New rules for political staffers’ moving expenses to be in place by summer 2017
EDITOR’S NOTE: A previous version of this story stated that the review of moving expenses regulations being conducted by the Treasury Board Secretariat as requested by Prime Minister Justin Trudeau would not be complete until at least 2018. In fact, the Treasury Board Secretariat has clarified that the changes requested by Trudeau are expected earlier, in the summer of 2017. Global News regrets the error.
Changes to the government’s policy for covering moving expenses for ministers and their political staffers are expected to be in place by the summer of 2017, Global News has learned.
A review of the current policy, last updated under the Harper government in 2011, was ordered by Prime Minister Justin Trudeau four months ago after two of his top aides charged taxpayers over $200,000 for moving expenses.
Gerald Butts and Katie Telford eventually issued a joint statement promising to return nearly $65,000 of that money, noting that even though they had followed the rules, some of the expenses were “unreasonable.”
“This is a priority for the Government, and work is underway,” a spokesperson for the Treasury Board Secretariat (TBS) told Global News in an emailed statement on Tuesday.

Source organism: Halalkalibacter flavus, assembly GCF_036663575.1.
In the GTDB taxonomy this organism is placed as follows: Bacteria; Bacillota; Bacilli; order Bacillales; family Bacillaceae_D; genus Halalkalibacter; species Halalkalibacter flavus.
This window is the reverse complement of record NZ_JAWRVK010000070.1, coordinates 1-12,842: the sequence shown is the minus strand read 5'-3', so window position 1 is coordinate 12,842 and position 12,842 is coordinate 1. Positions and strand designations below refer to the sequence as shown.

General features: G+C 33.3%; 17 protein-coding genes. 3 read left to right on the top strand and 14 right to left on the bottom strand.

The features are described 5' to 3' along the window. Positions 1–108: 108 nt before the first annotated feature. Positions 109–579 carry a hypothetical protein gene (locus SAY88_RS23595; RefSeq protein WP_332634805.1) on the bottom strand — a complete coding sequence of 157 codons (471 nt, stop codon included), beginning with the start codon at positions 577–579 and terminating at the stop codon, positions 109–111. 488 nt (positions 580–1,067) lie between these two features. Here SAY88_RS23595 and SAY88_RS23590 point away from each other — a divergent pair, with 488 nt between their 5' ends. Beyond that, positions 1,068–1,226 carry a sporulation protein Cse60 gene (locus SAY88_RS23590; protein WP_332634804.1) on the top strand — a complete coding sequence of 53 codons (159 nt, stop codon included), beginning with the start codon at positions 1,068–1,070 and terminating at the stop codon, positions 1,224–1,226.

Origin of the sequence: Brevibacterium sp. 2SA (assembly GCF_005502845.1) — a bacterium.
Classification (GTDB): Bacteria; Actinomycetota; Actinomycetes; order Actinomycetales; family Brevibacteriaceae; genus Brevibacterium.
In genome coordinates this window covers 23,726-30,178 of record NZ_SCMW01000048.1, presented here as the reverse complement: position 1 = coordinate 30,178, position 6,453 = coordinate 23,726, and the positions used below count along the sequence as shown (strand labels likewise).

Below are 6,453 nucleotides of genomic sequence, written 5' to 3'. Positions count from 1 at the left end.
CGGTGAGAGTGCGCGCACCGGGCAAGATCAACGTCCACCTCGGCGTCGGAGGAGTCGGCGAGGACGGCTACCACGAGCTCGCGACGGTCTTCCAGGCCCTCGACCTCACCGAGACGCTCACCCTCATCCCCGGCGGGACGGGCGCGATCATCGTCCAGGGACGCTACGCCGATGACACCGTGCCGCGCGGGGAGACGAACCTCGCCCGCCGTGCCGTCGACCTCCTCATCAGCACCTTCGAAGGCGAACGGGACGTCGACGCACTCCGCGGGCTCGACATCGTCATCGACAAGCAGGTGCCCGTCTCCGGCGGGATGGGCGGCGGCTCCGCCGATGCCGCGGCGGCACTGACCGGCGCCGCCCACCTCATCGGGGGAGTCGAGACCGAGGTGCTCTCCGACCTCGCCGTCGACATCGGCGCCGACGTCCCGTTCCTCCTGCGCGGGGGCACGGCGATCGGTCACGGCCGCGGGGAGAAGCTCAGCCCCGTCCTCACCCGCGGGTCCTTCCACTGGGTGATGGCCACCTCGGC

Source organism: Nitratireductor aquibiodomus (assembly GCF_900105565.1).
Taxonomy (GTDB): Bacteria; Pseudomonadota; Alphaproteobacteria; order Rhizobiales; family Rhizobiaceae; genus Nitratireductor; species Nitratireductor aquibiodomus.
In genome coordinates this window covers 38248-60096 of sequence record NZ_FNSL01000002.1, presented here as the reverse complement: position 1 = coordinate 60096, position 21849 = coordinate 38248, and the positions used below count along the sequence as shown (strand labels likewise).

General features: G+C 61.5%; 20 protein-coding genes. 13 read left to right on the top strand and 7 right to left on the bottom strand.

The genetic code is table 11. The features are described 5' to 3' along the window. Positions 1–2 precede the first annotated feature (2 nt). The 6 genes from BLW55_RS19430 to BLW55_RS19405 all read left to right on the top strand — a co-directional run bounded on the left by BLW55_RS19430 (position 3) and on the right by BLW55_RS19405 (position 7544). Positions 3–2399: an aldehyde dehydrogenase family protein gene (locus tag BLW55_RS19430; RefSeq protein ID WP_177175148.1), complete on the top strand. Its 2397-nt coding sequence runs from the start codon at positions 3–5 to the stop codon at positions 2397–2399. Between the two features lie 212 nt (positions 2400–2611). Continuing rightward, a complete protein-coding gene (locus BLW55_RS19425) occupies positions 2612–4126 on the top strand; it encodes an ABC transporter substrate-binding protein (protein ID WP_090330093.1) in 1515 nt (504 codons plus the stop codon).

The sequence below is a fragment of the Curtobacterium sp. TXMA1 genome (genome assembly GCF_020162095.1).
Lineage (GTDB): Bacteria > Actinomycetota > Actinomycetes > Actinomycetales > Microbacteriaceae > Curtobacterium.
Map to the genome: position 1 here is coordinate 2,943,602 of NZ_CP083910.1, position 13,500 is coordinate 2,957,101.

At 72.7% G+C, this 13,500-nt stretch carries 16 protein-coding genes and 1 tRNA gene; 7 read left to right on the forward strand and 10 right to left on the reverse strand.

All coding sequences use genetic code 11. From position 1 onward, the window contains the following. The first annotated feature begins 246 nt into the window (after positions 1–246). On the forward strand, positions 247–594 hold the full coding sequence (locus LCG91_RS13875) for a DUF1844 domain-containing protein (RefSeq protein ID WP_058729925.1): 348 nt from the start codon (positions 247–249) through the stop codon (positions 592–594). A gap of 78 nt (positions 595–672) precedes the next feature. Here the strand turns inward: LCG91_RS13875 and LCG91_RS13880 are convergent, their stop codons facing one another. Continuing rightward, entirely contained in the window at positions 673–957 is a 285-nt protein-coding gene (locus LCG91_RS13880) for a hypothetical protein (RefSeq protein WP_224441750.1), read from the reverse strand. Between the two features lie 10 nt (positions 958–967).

Meanwhile, a separate, broader review of the rules governing all relocation within government is also set to get underway.
“A cyclical review of the (current regulations) is also expected to get underway in the spring of 2017,” said the TBS. “The implementation of a revised directive following this review would not be expected before 2018.”
It’s unlikely there will be any major movement of top political staffers until at least 2019, when the next federal election is scheduled to take place.
WATCH: Conservatives call out Liberals over moving expenses
The scandal surrounding Butts’s and Telford’s expenses dogged the government for over a week last fall. It was also revealed that other departments had big bills. Innovation Minister Navdeep Bains’s office, for example, spent more than $150,000 to move two staffers to Ottawa.
Conservative Leader Rona Ambrose blasted the prime minister in Question Period, asking how his office could justify the reimbursements when so many Canadians are struggling to make ends meet.
Trudeau stood behind his staff, and argued that his office is significantly smaller than Stephen Harper’s PMO.
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